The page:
Canadian Chemokines

August 24, 2016

As we say goodbye to “summer”, we must too say goodbye to the rest of our summer placement students. Following Joan, who left in July, are three enthusiastic Immunology undergraduates: Kyle, going into his 3rd year at the University of Glasgow; and Amanda and Wendy, both 4th year students visiting from the University of Toronto.

 

Serious science (L-R, top row: Kyle, Angeliki, Chris K, Kenny, Fabian, Paul, Amanda; bottom row: Jenny M, Wendy).

 

 

Kyle was invited to the CRG to allow him to develop some practical lab skills and give him the experience of working within a research environment for the first time. He already loves Glasgow and has lived here for his whole life; his favourite thing being the “absolutely consistent, reliable, foreseeable, easily predictable weather that embraces us on a daily basis” (which is how I’ll describe it to our visitors from now on).

 

His technical project focused on knocking out production of individual CC-chemokines in a melanoma cell line using the CRISPR-Cas9 system, which can be used in the future to better understand the contribution of these chemokines to tumorigenesis and immune cell interactions with the developing tumour. Although he admits the placement was tougher than he thought it’d be (partly from learning so many new techniques, partly from the fast pace necessary for an 8-week project), he worked diligently and created a very useful cell line for the group.

 

Amanda and Wendy chose Glasgow as their host for an internship as part of their degree, having been first introduced to the CRG by their professor in Toronto. With a spectrum of scientific interest between them, they were well placed within the group given our diverse individual research interests; in particular, the Cavanagh group given their neuroimmunology background.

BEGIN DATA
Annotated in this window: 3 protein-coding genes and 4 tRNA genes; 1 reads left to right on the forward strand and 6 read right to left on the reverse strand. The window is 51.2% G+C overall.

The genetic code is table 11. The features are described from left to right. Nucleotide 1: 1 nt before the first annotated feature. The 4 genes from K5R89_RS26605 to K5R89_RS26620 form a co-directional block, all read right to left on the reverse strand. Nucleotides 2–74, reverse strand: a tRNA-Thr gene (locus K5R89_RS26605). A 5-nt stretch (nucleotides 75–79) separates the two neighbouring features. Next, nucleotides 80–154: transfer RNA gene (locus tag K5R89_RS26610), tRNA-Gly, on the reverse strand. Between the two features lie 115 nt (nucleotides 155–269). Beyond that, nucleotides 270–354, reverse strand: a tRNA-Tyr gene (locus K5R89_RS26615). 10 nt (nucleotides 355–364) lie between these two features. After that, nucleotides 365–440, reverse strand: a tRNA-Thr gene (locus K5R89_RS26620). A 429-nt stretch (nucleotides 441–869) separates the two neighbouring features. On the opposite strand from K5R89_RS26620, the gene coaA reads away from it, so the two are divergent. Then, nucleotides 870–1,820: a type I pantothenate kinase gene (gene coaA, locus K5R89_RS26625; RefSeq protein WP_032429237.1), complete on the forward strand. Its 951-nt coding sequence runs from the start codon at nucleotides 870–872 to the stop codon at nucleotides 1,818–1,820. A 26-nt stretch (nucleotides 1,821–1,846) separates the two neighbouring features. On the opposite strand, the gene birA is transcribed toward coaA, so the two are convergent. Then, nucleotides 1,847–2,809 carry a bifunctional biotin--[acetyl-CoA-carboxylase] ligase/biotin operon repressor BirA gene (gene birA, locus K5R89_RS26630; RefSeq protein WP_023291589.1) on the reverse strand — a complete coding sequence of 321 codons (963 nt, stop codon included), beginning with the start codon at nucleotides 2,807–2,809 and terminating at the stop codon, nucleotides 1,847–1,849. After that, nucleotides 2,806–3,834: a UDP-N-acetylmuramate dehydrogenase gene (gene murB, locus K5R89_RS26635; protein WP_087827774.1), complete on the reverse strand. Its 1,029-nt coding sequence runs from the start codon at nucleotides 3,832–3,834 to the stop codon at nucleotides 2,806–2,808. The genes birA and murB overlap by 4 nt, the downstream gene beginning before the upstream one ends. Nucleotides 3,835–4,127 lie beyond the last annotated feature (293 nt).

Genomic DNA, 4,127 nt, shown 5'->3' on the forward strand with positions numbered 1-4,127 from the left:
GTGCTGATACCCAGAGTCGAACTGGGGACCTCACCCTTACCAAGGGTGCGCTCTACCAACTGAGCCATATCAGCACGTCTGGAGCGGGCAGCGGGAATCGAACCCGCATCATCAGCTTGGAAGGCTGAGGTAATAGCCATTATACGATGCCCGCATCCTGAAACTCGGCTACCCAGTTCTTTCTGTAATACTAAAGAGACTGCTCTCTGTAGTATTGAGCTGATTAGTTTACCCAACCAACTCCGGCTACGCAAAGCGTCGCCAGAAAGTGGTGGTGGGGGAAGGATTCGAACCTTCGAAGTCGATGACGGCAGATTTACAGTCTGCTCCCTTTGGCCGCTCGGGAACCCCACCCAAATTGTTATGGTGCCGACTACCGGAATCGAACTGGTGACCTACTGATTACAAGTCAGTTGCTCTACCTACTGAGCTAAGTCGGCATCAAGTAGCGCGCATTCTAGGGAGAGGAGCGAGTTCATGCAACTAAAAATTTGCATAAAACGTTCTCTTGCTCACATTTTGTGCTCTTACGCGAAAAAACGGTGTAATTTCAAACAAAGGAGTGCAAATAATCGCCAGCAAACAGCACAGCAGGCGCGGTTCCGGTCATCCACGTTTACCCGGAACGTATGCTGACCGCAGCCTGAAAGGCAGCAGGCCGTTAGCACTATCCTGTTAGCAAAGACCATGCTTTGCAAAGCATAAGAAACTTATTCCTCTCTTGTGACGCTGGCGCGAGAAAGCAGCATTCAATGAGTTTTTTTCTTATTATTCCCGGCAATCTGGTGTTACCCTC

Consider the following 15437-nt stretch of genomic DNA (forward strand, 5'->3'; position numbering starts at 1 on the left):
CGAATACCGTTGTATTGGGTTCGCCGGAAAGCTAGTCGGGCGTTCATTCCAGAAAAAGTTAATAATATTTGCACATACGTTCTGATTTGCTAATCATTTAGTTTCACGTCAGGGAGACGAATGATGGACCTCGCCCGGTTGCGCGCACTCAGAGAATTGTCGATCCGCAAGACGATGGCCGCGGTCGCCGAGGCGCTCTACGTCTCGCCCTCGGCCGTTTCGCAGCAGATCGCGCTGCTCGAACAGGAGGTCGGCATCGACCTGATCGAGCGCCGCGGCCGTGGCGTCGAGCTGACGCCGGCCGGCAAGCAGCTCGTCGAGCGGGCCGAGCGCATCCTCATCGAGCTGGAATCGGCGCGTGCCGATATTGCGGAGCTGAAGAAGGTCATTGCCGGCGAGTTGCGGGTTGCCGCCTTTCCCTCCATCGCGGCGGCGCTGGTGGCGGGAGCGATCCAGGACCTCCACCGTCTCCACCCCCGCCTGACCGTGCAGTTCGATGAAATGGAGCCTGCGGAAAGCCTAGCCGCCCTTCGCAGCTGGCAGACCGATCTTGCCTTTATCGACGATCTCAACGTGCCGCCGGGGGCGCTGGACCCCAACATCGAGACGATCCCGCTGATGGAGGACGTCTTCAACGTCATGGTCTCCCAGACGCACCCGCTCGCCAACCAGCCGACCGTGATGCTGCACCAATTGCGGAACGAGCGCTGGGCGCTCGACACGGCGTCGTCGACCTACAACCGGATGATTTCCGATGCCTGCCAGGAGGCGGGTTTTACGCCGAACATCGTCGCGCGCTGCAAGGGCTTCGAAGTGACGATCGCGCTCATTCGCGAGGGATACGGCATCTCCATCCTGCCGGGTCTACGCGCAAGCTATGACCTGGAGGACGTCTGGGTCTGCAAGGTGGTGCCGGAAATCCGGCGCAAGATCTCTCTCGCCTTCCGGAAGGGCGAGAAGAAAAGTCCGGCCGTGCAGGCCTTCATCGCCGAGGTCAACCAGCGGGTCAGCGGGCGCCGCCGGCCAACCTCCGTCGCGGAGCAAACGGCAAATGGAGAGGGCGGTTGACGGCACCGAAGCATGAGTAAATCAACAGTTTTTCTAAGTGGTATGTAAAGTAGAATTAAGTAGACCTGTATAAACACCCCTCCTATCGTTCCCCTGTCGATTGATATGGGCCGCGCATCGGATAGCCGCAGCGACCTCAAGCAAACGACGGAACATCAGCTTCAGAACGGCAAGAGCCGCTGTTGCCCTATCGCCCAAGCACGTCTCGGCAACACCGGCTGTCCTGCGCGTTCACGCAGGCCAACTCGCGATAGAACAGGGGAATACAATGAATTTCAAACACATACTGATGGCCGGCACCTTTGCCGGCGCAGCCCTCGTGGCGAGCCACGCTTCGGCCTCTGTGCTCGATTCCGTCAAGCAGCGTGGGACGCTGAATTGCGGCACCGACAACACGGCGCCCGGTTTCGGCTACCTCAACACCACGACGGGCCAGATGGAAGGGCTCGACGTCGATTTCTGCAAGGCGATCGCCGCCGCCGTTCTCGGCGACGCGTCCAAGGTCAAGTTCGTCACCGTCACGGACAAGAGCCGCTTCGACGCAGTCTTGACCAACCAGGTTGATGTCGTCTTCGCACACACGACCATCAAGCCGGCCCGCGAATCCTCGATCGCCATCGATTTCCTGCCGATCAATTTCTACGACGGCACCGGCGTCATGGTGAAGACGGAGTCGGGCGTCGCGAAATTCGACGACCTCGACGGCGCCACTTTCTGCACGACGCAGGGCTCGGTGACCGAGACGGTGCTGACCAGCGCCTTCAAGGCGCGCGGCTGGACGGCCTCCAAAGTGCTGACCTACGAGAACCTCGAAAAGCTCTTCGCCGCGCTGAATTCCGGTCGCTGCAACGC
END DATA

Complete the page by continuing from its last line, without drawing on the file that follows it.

During their time here, the pair worked with the Wellcome Trust group in characterisation of inflammatory responses by CC-chemokine receptor knockout mice by sectioning and staining inflamed tissues to better understand the contribution of individual CC-chemokines in the orchestration of the immune response. In addition to this, they had CRISPR side-projects alongside Kyle, focusing on knocking out chemokine receptors in a melanoma cell line. Amanda and Wendy both gave excellent talks at the end of their placements, showing a complete understanding of everything they’ve done during their time here and the background behind it.

 

It makes me happy to see so many of our students enjoy themselves and benefit from their time spent in the CRG. Kyle, Amanda and Wendy were all so fun to have in the lab, and fit in really well. While I don’t think we’ve seen the last of Kyle – particularly because Gerry will be one of his lecturers next year – we’d like to wish all three of our students the very best for the future!

 

Serious lunch (clockwise from left: Paul, Kenny, Wendy, Amanda, Jenny L, Angeliki, Kyle, Gill, Sam).

 

 

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